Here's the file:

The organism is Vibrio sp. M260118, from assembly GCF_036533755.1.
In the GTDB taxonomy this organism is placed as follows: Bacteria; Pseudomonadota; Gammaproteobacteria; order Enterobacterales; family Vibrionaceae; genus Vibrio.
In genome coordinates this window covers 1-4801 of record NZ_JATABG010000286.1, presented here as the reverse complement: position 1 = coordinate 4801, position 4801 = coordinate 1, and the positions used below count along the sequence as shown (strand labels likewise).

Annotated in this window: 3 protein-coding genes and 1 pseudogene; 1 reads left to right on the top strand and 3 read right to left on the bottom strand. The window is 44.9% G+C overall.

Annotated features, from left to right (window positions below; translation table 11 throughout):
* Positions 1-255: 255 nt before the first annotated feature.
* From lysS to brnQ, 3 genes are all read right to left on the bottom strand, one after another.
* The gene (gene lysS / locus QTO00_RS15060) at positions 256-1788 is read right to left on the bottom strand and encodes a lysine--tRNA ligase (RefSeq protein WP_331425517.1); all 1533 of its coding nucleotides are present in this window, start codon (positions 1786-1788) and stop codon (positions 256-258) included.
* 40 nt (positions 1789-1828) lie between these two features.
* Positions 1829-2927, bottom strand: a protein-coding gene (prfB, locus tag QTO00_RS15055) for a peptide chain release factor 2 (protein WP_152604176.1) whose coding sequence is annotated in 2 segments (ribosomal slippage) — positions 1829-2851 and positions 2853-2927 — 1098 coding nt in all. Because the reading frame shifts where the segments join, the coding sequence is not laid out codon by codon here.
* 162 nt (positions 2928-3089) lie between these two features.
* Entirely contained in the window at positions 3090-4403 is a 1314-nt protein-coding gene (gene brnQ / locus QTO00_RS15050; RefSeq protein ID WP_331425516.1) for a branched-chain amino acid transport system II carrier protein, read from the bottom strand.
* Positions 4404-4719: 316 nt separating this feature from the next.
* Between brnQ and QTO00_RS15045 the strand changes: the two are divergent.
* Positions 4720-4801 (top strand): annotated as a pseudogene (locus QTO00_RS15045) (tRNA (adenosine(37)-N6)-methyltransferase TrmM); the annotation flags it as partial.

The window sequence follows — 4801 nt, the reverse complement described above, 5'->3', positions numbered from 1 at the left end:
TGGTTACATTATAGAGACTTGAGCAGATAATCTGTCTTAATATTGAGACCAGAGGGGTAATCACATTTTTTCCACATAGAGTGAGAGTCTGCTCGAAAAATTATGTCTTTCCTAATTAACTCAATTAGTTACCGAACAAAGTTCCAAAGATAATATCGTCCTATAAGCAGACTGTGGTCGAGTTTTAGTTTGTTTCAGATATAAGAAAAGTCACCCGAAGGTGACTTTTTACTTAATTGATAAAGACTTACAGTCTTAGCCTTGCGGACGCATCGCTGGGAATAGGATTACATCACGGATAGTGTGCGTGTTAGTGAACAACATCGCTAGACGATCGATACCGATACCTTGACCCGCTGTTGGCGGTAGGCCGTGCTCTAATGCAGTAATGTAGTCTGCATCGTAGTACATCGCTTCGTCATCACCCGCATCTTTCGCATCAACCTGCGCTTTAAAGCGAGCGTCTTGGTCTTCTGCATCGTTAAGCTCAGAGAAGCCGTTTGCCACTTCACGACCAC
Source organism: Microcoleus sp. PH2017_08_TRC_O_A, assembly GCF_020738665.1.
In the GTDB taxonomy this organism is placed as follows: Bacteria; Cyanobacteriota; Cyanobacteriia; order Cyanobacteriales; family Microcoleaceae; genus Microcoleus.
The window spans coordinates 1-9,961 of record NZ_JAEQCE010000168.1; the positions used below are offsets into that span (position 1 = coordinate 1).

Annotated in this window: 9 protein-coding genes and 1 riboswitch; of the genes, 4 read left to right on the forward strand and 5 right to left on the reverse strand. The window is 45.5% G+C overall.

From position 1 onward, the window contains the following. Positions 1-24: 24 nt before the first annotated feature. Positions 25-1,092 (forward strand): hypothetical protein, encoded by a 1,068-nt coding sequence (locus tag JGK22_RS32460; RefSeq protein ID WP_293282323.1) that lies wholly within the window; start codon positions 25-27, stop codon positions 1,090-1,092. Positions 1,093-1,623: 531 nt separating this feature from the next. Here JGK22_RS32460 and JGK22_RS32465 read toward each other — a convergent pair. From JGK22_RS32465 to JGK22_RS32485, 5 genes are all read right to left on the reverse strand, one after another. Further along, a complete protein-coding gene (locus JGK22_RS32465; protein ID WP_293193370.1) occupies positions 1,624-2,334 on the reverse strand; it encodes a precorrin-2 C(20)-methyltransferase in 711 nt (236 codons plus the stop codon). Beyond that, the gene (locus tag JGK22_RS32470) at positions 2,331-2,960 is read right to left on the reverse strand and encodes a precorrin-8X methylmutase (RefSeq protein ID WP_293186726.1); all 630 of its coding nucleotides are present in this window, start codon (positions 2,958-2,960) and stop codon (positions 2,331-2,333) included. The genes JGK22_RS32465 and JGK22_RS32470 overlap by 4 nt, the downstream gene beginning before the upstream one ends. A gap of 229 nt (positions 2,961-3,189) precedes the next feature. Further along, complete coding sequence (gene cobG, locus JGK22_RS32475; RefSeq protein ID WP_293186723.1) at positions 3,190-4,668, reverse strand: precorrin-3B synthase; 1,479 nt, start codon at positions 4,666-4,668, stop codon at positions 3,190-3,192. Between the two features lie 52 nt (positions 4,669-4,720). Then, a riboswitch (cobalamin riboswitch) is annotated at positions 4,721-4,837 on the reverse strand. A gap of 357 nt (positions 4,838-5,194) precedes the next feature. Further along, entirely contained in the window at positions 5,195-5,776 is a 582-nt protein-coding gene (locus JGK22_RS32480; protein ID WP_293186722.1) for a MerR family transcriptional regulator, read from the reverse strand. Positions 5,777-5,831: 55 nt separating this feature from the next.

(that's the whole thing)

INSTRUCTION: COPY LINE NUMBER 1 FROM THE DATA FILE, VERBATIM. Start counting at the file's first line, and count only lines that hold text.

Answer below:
The organism is Vibrio sp. M260118, from assembly GCF_036533755.1.